18.

Ah, Touched in your bower of bone,
Are you! Turned for an exquisite smart,
Have you! make words break from me here all alone,
Do you! ―mother of being in me, heart.
O unteachably after evil, but uttering truth,
Why, tears! is it? tears; such a melting, a madrigal start!
Never-eldering revel and river of youth,
What can it be, this glee? the good you have there of your own?

The Wreck of the Deutschland
By Gerard Manley Hopkins

 

 

 

Here Hopkins puts the narrative on hold and take some time off for inner reflection. He is addressing his own heart, inside his ribcage – the bower of bone. He asks for (or states) its response from being touched by the dreadful story: Are you! Have you! Do you!

Hopkins expresses how sincerely touched he is by the nun’s destiny, but then – in the last line – he finds that his heart feels joy and delight instead of sorrow. His heart can feel a glee there on its own: Shouldn’t it be melting of tears instead of rejoicing through them?

God touches him internally and words break from him (like water). His heart is a truthful mediator bringing deeper truth on the divinity to the scene than the poet first can grasp consciously. Even though his heart bears the stain of original sin (is unteachably after evil) it receives God’s gift and mediates. Perhaps this is the good his heart have there of it’s own?

A parallel interpretation is that the poet (his heart) rejoiced for the eternal bliss the nun was about to achieve. Yet another one is that the dreadful news made the poet write poetry again (as in “words break from me“) and that the deep sympathy for the nuns is a muse for composing songs (as in “tears; such a melting, a madrigal start!“).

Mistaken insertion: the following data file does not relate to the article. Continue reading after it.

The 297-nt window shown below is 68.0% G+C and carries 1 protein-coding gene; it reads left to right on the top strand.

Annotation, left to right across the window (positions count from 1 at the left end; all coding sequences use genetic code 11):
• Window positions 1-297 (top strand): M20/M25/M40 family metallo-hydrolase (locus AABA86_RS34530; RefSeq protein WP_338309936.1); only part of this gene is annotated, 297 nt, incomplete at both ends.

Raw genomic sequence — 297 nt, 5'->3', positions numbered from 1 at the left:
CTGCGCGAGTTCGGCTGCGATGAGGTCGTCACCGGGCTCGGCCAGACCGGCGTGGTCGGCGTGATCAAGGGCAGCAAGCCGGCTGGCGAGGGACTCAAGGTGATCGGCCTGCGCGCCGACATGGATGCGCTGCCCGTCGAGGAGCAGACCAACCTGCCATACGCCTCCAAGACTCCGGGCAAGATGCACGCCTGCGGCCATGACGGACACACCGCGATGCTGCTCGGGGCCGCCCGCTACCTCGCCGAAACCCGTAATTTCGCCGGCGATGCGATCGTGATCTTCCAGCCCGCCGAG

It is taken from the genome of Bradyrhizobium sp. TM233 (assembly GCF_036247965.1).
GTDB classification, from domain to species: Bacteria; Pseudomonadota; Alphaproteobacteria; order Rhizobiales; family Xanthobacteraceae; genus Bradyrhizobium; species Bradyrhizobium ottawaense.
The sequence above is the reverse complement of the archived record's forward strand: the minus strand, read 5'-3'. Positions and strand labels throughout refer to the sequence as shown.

I find it fruitful to compare the image of the mountain roped by water as veins (sic!) in stanza four, to the image of the heart with tears melting around it. The crying heart and the bleeding rock: Both radiates grace.

To me Hopkins brings the image of grace through the tears of the melting heart even more legible in the metaphor of water in a river of youth, as if the tears are life-giving tears. A Never-eldering revel (as in receiving eternal life) that intertwines this image with the meaning of water in Catholic symbolism: The water of life and a passage into heaven. E.g. The baptism of Christ and his grace as it is mystically explained in the vision of the holy waters issuing out from under the temple in the Prophecy of Ezechiel (47:1-12).

 

 

During lent I will publish the stanzas from the Wreck of the Deutschland, one by one. Sometimes with a small commentary or with some aspect about the poem. Hopefully someone will be able to use this as a form of prayer during Lent. Click here to get to the first stanza.
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